10 root 20 0 0 0 0 S 0 0.0 0:00.00 ksoftirqd/3
11 root 20 0 0 0 0 S 0 0.0 0:00.01 events/0
12 root 20 0 0 0 0 S 0 0.0 0:00.14 events/1
13 root 20 0 0 0 0 S 0 0.0 0:00.02 events/2
14 root 20 0 0 0 0 S 0 0.0 0:00.02 events/3
15 root 20 0 0 0 0 S 0 0.0 0:00.02 khelper
19 root 20 0 0 0 0 S 0 0.0 0:00.00 async/mgr
22 root 20 0 0 0 0 S 0 0.0 0:00.00 xenwatch
23 root 20 0 0 0 0 S 0 0.0 0:00.00 xenbus__
And yes, I've got W3 Total Cache running on the blog, but it seems to make apparently no difference if I enable or disable it on my mysqld load on the CPU.
@rsk: thx for the suggestions. In fact I activated the slow queries, but I don't know exactly what to do with the output. I've seen some queries that take 2-3 secs (didn't leave it activated too long), but I don't lnow what to do to study that. How do I use the EXPLAIN feature you mention? Could you be a little more specific?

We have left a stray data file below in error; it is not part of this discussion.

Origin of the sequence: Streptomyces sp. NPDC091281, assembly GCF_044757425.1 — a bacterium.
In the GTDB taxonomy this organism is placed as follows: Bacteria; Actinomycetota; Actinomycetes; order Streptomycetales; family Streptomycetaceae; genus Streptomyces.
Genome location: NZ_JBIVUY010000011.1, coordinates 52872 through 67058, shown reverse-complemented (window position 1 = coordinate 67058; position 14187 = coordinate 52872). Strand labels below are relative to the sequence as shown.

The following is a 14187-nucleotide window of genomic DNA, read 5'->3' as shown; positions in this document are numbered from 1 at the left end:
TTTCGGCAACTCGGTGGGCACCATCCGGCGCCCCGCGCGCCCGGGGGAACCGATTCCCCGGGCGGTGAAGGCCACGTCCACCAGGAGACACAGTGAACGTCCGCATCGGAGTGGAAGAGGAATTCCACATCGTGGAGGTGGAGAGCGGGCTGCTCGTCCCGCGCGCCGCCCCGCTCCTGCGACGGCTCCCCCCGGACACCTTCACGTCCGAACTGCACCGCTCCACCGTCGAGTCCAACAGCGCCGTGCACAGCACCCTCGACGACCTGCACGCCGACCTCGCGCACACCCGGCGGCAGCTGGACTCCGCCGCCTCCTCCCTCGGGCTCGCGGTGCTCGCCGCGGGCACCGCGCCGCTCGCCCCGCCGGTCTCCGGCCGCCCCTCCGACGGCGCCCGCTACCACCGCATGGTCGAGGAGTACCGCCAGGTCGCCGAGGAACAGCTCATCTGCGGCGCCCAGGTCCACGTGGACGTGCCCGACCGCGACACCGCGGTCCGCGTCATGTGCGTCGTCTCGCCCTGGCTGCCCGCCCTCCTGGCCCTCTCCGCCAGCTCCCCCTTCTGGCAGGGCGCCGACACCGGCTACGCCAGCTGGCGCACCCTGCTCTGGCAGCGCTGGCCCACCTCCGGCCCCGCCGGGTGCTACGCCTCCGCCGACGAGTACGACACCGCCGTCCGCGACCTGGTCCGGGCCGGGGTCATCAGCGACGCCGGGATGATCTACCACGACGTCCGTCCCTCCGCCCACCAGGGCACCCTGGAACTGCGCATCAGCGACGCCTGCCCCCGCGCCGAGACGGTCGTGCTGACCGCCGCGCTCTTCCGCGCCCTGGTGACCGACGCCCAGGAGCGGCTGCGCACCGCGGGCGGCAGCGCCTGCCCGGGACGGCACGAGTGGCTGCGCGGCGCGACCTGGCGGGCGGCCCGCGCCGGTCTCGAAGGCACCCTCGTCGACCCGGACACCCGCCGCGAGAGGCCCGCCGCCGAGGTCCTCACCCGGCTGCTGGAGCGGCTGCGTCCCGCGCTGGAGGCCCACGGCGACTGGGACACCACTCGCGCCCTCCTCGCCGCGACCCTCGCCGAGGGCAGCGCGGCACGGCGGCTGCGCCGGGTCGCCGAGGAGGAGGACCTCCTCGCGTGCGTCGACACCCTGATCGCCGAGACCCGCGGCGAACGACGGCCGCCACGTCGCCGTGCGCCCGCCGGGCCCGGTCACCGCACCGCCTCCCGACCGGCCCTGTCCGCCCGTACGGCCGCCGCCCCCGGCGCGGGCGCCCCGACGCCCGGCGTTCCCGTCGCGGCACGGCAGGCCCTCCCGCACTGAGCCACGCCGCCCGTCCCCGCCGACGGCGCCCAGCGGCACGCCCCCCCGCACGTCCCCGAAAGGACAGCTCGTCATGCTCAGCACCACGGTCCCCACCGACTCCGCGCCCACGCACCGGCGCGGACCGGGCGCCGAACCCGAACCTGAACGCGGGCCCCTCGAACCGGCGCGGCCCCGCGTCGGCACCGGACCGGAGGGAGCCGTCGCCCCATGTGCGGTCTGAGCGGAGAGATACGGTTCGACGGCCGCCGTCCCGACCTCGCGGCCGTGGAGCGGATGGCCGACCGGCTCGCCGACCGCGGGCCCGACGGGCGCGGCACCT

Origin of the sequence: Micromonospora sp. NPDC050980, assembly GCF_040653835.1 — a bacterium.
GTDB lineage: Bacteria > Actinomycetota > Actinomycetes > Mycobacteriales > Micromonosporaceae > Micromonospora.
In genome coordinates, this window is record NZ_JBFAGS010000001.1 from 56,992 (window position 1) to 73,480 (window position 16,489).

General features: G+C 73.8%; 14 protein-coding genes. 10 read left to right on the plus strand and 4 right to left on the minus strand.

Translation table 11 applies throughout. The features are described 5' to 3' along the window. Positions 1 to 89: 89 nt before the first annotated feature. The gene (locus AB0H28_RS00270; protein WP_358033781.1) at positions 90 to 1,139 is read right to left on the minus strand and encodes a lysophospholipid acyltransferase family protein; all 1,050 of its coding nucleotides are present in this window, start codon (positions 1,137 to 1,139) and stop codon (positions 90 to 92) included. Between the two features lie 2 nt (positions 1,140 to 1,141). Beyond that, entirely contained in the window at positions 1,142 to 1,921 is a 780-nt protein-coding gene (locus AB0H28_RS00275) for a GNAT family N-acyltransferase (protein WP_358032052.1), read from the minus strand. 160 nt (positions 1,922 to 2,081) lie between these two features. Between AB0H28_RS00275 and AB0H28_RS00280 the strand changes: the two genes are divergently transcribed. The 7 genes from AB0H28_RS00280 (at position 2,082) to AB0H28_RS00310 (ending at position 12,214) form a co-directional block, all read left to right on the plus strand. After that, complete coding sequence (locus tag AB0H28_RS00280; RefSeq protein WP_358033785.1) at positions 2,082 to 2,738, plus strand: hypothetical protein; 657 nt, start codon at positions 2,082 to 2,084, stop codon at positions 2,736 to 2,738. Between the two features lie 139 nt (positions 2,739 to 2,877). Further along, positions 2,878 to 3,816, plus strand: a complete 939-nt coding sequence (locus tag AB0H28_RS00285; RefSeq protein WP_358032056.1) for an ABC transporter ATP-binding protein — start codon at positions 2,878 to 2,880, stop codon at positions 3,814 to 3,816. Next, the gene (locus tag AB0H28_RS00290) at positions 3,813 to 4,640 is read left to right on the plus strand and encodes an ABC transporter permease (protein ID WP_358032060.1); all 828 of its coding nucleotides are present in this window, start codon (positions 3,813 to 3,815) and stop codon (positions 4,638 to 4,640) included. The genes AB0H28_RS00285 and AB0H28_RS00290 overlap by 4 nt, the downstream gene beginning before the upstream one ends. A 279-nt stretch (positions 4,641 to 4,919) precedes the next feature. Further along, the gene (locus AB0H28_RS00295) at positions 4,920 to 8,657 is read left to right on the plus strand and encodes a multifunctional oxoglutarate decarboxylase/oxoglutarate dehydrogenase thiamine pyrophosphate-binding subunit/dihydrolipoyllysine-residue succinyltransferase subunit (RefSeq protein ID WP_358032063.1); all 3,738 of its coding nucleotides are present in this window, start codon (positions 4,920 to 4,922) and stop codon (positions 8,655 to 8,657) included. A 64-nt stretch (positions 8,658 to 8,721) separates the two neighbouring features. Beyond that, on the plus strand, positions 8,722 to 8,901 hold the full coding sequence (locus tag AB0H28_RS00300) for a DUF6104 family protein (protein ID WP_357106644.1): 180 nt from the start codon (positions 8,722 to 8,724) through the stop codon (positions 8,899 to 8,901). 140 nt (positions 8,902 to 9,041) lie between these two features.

I mean, what do I do if I find slow queries? How to correct them? Could you explain how could you drop the average CPU load? That would be really useful for me
I'd say that you're not giving MySQL very much RAM considering that you're on a 1536 (you're using ~300MB of RAM, the other ~1200MB are free), but while giving it more RAM would improve performance, it wouldn't solve the issue you're currently having.
Is your site 100% wordpress, or is there anything else running against that MySQL server? Any tables that aren't properly indexed? Doing a SELECT against an unindexed table can cause massive CPU load even if there are only a few thousand records.